• generation of factor XIIa as a consequence of activation of the clotting cascade results in activation of the kinin system and resultant increased vascular permeability, hypotension and shock

  • ± depression of protein C-protein S system

  • down regulation of thrombomodulin (probably due to TNF) Þ ¯protein C activity in endotoxaemic models

  • treatment with activated protein C can improve coagulopathy in bacteraemic baboons

  • anti-thrombin III concentration markedly reduced in patients with sepsis due to:

    • consumption

    • degradation by elastase released from activated neutrophils

    • impaired AT III synthesis

  • combination of thrombin induced thrombosis and plasmin induced haemorrhage. Important to recognize that although haemorrhage is more clinically obvious these patients are experiencing significant, often diffuse thrombosis. NB. In early DIC fibrinolysis is depressed

Conditions associated with DIC

Infection

  • bacterial

  • viral: CMV, hepatitis viruses, HZV

Obstetric

  • amniotic fluid embolism

  • placental abruption

  • eclampsia

  • retained dead fetus

  • septic abortion

Intravascular haemolysis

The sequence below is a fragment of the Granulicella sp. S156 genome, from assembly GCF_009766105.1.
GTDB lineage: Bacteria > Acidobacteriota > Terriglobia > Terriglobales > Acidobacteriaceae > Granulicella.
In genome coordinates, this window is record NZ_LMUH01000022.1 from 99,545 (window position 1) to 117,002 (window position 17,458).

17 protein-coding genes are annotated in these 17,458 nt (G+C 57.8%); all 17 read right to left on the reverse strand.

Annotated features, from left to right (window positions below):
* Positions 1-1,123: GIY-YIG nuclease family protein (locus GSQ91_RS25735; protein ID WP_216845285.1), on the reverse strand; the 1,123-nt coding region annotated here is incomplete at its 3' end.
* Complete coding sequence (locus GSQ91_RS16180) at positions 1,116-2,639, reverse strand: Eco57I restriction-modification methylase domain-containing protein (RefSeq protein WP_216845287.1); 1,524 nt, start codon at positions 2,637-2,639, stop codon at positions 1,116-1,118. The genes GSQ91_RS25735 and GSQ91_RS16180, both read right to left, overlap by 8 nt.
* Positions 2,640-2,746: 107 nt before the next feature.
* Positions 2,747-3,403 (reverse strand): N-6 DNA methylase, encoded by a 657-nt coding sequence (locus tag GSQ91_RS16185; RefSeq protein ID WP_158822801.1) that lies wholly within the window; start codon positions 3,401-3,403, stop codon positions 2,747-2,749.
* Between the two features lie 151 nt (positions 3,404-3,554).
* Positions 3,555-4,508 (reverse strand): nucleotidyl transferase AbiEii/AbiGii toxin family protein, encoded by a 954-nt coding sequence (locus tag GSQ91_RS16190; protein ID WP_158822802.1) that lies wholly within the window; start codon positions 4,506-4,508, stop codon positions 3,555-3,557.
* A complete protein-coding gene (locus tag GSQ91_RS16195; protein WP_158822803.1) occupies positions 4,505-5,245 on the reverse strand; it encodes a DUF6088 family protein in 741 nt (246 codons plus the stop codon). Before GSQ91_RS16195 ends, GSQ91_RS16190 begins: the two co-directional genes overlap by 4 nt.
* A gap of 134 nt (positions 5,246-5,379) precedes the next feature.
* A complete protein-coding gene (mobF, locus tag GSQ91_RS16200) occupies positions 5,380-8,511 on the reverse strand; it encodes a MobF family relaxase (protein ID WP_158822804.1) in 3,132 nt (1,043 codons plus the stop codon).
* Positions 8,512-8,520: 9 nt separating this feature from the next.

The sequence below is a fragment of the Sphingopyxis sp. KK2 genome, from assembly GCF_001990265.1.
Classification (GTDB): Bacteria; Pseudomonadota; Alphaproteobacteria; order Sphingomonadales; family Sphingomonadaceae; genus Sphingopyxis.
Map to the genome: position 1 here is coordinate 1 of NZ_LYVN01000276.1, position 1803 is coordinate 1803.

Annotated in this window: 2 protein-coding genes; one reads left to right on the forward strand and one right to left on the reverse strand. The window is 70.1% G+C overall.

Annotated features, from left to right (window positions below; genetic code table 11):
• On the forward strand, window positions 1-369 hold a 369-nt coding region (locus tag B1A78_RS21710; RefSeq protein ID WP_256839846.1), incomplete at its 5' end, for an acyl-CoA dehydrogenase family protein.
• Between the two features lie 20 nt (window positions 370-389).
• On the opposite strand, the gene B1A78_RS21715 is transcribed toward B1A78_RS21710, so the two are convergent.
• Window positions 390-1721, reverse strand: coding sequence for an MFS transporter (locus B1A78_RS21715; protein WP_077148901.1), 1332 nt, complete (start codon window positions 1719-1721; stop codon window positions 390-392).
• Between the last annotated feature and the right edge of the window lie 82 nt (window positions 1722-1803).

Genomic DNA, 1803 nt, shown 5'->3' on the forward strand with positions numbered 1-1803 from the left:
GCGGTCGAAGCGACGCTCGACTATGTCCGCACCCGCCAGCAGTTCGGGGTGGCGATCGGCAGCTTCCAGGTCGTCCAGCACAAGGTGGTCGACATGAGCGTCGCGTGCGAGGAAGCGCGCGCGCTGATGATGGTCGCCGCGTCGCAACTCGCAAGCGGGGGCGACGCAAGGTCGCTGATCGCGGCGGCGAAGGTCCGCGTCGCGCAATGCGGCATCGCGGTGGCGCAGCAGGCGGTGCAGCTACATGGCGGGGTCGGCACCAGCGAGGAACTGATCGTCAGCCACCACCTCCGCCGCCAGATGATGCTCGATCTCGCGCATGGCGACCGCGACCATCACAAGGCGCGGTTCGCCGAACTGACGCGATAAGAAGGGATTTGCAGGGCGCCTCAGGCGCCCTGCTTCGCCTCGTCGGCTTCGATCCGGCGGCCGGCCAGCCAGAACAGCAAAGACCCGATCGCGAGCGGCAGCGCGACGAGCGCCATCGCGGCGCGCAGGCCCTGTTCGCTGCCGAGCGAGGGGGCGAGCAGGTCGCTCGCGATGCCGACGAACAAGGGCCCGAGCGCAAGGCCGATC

• haemolytic transfusion reaction

  • massive transfusion

  • minor haemolysis

Trauma or burns

Venoms and toxins

Hepatic disease

Vascular disorders

  • hereditary telangiectasia

  • thrombotic thrombocytopaenic purpura

  • vasculitis

  • AV fistula

  • angiosarcoma

  • malignant hypertension

Malignancy

  • adenocarcinoma: prostate, lung, breast, pancreas

  • haematological: acute promyelocytic leukaemia, myeloproliferative disease, myeloma

Prosthetic devices

Clinical features

  • presentation varies

  • mixture of thrombotic, haemorrhagic or mixed manifestations in various organ systems

  • major problem and presenting feature of acute DIC is bleeding

  • when occurs in patients with MOF prognosis is poor

  • presentation in pregnancy may be more sudden and unexpected

Investigations

  • results may be variable and difficult to interpret

  • significant DIC can be present despite normal PT, APTT and TT but conversely patients may have laboratory features of DIC without any clinical sequelae